A Kind of Loving Review



Vic Brown (Alan Bates) works as a draughtsman in a Northern English town and dreams of having a career and seeing the world. He goes out with Ingrid Rothwell (June Ritchie) and they sleep together. But then Ingrid announces she is pregnant. Vic and Ingrid marry hurriedly but are unable to buy a house together. They move in with Ingrid's mother (Thora Hird), who takes an immediate dislike to Vic...

A Kind of Loving was based on a novel by Stan Barstow, adapted for the screen by Willis Hall and Keith Waterhouse. Barstow (who turned eighty this year) is a Yorkshireman, though the film was shot on location the other side of the Pennines, in Bolton, Preston and Greater Manchester. (I haven't read the original novel, so I don't know if these locations reflect it or not.) The film is very much in the genre, which I described in my review of A Taste of Honey, of “Northern kitchen-sink drama”, of ordinary people in (at the time) socially deprived areas, of (usually) men trying to improve themselves and being thwarted by social mores and class consciousness. It should be said that while most of these films are based on pre-existing works from writers who came from such backgrounds, that isn't necessarily the case with the makers of the film versions. While Tony Richardson may have been Yorkshire-born, people like Lindsay Anderson (This Sporting Life - born in India) and, in the present case, John Schlesinger (London) certainly were anything but Northerners. (For that matter, the producer Joseph Janni was Italian.) That's not to say the films are inauthentic, though as a Southerner born after the film was made I'm clearly in no position to judge that – clearly a local cast and Northern writers (not just Barstow, but Hall and Waterhouse as well) would have a huge effect on the finished film. And there is something to be said for an outsider's perspective: if Schlesinger's Southernness invalidates this film, then it does the same to Midnight Cowboy, and this line of argument falls apart.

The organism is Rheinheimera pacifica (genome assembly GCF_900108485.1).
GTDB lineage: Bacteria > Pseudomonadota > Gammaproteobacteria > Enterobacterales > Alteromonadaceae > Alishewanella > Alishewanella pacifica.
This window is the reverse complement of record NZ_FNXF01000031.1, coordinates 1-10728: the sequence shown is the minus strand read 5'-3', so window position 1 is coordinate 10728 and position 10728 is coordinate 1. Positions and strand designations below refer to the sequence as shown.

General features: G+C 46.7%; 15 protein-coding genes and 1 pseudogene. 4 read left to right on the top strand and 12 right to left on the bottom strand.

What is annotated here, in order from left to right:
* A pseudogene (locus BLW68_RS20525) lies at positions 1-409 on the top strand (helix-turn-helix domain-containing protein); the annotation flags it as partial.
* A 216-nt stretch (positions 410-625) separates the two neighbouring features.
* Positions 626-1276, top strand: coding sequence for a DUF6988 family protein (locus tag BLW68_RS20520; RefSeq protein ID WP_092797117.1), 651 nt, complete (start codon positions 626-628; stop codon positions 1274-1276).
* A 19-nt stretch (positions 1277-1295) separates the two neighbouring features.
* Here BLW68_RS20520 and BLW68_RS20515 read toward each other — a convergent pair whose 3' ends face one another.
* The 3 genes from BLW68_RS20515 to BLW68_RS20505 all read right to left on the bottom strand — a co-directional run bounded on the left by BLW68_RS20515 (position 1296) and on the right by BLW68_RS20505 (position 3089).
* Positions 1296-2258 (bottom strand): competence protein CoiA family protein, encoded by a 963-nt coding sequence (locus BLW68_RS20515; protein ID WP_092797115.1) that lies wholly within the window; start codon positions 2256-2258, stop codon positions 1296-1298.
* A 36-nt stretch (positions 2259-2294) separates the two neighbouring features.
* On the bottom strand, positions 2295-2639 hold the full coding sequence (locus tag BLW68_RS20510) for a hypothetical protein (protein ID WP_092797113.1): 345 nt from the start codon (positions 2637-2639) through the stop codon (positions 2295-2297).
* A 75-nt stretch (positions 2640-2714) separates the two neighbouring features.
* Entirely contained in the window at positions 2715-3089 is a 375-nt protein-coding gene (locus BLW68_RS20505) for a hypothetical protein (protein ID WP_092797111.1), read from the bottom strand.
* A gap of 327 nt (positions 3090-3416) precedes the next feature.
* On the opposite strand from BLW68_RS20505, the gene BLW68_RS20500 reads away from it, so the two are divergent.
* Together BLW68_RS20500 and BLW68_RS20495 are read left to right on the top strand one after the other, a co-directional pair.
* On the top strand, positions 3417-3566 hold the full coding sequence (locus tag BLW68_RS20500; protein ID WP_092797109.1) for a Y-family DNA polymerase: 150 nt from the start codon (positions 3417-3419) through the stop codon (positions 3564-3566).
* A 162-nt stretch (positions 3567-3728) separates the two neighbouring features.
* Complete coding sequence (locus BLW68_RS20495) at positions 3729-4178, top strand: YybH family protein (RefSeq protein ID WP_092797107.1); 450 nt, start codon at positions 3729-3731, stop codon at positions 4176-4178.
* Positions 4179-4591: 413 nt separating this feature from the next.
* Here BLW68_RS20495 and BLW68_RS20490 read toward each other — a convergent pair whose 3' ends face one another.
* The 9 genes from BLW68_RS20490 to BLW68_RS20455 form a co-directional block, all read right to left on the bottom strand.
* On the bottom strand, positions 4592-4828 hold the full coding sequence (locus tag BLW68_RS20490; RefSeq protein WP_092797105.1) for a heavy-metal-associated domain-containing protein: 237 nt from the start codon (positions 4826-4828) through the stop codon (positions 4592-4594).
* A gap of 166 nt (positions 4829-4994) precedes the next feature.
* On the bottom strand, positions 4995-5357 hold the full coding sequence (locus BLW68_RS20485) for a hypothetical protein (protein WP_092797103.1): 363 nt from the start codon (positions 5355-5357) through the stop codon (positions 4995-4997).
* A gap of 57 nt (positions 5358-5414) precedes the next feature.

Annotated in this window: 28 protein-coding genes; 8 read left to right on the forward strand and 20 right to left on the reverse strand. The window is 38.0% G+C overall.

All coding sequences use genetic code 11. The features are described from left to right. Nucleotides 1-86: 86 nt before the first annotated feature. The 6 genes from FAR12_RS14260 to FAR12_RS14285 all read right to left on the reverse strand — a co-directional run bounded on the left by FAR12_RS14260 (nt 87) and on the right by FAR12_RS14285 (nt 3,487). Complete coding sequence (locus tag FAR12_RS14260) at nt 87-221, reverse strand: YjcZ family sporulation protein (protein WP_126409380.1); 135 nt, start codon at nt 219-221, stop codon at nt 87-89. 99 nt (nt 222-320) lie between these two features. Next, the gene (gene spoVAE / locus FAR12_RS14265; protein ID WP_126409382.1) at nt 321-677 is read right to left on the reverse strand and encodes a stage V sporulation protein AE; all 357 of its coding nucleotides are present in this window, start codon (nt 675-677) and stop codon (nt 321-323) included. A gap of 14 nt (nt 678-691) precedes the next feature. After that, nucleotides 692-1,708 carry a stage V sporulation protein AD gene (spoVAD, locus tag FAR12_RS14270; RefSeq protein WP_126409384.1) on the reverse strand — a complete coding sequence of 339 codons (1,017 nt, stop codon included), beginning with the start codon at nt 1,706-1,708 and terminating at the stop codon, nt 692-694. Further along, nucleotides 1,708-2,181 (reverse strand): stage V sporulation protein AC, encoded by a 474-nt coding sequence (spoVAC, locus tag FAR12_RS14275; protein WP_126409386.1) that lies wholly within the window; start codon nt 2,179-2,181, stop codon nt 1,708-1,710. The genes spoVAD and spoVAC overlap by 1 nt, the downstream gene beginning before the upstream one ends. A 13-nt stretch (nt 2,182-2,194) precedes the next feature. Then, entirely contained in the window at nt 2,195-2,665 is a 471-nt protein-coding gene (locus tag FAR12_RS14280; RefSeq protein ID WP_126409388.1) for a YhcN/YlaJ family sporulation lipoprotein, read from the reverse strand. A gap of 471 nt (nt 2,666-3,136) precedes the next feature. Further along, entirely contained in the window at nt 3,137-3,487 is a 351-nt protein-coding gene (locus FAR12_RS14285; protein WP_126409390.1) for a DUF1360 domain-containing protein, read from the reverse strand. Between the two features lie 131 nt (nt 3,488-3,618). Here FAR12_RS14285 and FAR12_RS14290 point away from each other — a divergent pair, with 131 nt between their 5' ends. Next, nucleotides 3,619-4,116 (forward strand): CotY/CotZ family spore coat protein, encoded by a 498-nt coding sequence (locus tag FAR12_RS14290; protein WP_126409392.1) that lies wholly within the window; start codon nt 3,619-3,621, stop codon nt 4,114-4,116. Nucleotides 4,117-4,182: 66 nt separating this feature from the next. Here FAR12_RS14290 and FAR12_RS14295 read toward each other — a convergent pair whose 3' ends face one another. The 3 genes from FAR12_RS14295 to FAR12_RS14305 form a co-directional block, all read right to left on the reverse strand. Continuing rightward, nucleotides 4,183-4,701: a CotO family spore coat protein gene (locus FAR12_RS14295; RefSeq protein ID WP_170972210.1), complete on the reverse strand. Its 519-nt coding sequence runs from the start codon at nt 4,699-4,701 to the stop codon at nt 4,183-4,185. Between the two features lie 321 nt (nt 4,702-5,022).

Schlesinger, born in 1926, had made his name on TV with some documentaries in the same Monitor slot that Ken Russell and others had worked for, and had made a critically-lauded short portrait of Waterloo Station called Terminus. A Kind of Loving was his first feature. As with A Taste of Honey, this film made use of the BBFC X certificate (now a 12) to allow more adult content onto British screens: although it may seem circumspect by today's standards, this film may well have the first mention of a missed period in British cinema. You can see the filmmakers tiptoe up to the nudity taboo which was still in force at the time, with June Ritchie almost but not quite revealing all in one key scene. Fascinating stuff for social historians and students of censorship history, no doubt, but just as importantly it's in the service of a film that is well written, impeccably made and acted and which has a compelling if depressing narrative. Denys Coop's black and white camerawork makes the most of the genuine locations (interiors were shot back at Shepperton Studios).

However, reservations do creep in, and first amongst mine is that the film is noticeably biased in favour of Vic. It's a noticeably male-oriented work from a pre-feminist time. Vic may well feel trapped by the responsibilities of marriage and being a parent – not for nothing does the script use the praying mantis, whose females eat the males, as a metaphor. But Ingrid could just as likely say the same thing. As a result, Vic, for all Alan Bates's fine acting, is less likeable than I suspect he's intended to be, in fact positively selfish at times. But the film's worst bile is directed at Thora Hird's cold, snobbish mother-in-law – for all Hird's efforts, not far short of caricature. Some soon-to-be familiar faces turn up in small roles: James Bolam, Jack Smethurst, Leonard Rossiter, Patsy Rowlanlds, Kathy Staff and Helen Fraser among them. On the other hand, June Ritchie's film career didn't really take off, and she has been seen mostly on television in the last four decades.

For all that, A Kind of Loving is a key British film of its time, and – if the society and its mores it depicts are now dated – is still good enough to stand up today.



The DVD


A Kind of Loving is one of four “60s Classics” released on the same day by Optimum. The disc is a DVD-5 encoded for Region 2 only.

A Kind of Loving is anamorphically enhanced, with thin black lines top and bottom giving an aspect ratio of approximately 1.80:1. This would suggest an intended aspect ratio of 1.85:1, which is unusual for a small-scale, locally-intended British film of its time. (The other three Optimum releases are all in the then more usual ratio of 1.66:1.) However, it seems to be correct.
The transfer is fine: sharp and with correct contrast, with grain natural and filmlike.

The soundtrack is the original mono, and dialogue is clearly audible, though some may struggle with the Northern accents. As ever with Optimum there are no subtitles available, nor are there any extras.

Film
8 out of 10
Video
8 out of 10
Audio
8 out of 10
Extras
0 out of 10
Overall

8

out of 10

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